The feast of the Dormition celebrates the falling asleep of the Theotokos (Mary, Mother of God). Celebrated on different dates since the fourth century, it was formally established on August 15 by Emperor Maurice (ruled approx 582-602 A.D.). The Feast of Dormition was introduced in Rome in the 7th century and eventually spread to the entire West, where it became known as the Feast of the Assumption of the Blessed Virgin Mary into Heaven.
At this feast flowers are blessed; according to tradition when the tomb of the Blessed Virgin was opened on the third day, it was found to be empty except for sweetly fragrant flowers.
On November 1, 1950, Pope Pius XII proclaimed that the “immaculate Mother of God, the ever-Virgin Mary, having completed the course of Her earthly life, was assumed body and soul into heavenly glory.”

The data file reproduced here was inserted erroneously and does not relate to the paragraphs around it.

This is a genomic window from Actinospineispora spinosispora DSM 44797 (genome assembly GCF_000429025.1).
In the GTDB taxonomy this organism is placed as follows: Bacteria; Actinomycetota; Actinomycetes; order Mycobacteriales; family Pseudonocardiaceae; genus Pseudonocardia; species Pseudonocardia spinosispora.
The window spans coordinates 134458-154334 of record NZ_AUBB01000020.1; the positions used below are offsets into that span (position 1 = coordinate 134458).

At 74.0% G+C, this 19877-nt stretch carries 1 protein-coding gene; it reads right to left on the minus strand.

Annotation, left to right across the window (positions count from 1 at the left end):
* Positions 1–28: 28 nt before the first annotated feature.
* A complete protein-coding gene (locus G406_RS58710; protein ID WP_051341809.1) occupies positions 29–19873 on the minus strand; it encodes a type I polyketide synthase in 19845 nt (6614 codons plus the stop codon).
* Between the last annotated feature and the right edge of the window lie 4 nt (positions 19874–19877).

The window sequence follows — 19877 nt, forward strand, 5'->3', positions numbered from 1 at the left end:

The following is excerpted from Julian J. Katrij, A Byzantine Rite Liturgical Year:
Three days before the death of Mary, the Archangel Gabriel appeared and announced to her from her Son, Jesus Christ, the time of her departure into eternity. On the day of her death, the Apostles gathered in Jerusalem, although they had been scattered in various countries of the then known world. St. Thomas was the only Apostle absent. The Mother of God expressed her wish to be buried in Gethsemane near her parents and her spouse, Joseph. Christ, in person, came accompanied by Angels and Saints to escort His Most Holy Mother to heaven. The Apostles, while singing holy hymns, carried the body of Mary to the grave where they remained keeping vigil for three days. On the third day, St. Thomas came from afar and desired very much to view for the last time the Most Pure Mother of God. When the grave was opened, her body was not there, only the funeral clothes in which the body had been wrapped. The Apostles then realized that Mary had been taken up body and soul into heaven.